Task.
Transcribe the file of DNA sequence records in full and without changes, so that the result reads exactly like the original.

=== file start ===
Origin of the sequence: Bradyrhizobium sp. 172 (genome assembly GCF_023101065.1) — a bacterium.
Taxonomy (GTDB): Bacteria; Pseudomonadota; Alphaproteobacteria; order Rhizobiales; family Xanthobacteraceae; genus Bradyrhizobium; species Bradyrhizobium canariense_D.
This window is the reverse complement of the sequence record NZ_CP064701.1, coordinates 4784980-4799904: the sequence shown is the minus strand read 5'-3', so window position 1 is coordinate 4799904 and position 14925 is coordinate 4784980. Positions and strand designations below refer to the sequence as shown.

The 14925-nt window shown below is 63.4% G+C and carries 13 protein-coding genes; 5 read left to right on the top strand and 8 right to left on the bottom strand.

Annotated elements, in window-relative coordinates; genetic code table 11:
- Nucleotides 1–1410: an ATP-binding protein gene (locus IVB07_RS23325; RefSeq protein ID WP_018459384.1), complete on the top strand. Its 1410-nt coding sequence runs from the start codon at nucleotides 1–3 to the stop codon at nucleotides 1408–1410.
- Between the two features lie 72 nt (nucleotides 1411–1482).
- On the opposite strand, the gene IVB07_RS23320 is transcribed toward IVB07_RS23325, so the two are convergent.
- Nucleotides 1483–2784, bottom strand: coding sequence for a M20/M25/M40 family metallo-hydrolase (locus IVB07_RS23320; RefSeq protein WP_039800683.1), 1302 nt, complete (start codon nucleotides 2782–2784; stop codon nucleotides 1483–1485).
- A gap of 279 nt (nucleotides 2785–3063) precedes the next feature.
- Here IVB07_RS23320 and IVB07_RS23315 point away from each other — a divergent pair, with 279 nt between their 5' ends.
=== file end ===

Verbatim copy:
Origin of the sequence: Bradyrhizobium sp. 172 (genome assembly GCF_023101065.1) — a bacterium.
Taxonomy (GTDB): Bacteria; Pseudomonadota; Alphaproteobacteria; order Rhizobiales; family Xanthobacteraceae; genus Bradyrhizobium; species Bradyrhizobium canariense_D.
This window is the reverse complement of the sequence record NZ_CP064701.1, coordinates 4784980-4799904: the sequence shown is the minus strand read 5'-3', so window position 1 is coordinate 4799904 and position 14925 is coordinate 4784980. Positions and strand designations below refer to the sequence as shown.

The 14925-nt window shown below is 63.4% G+C and carries 13 protein-coding genes; 5 read left to right on the top strand and 8 right to left on the bottom strand.

Annotated elements, in window-relative coordinates; genetic code table 11:
- Nucleotides 1–1410: an ATP-binding protein gene (locus IVB07_RS23325; RefSeq protein ID WP_018459384.1), complete on the top strand. Its 1410-nt coding sequence runs from the start codon at nucleotides 1–3 to the stop codon at nucleotides 1408–1410.
- Between the two features lie 72 nt (nucleotides 1411–1482).
- On the opposite strand, the gene IVB07_RS23320 is transcribed toward IVB07_RS23325, so the two are convergent.
- Nucleotides 1483–2784, bottom strand: coding sequence for a M20/M25/M40 family metallo-hydrolase (locus IVB07_RS23320; RefSeq protein WP_039800683.1), 1302 nt, complete (start codon nucleotides 2782–2784; stop codon nucleotides 1483–1485).
- A gap of 279 nt (nucleotides 2785–3063) precedes the next feature.
- Here IVB07_RS23320 and IVB07_RS23315 point away from each other — a divergent pair, with 279 nt between their 5' ends.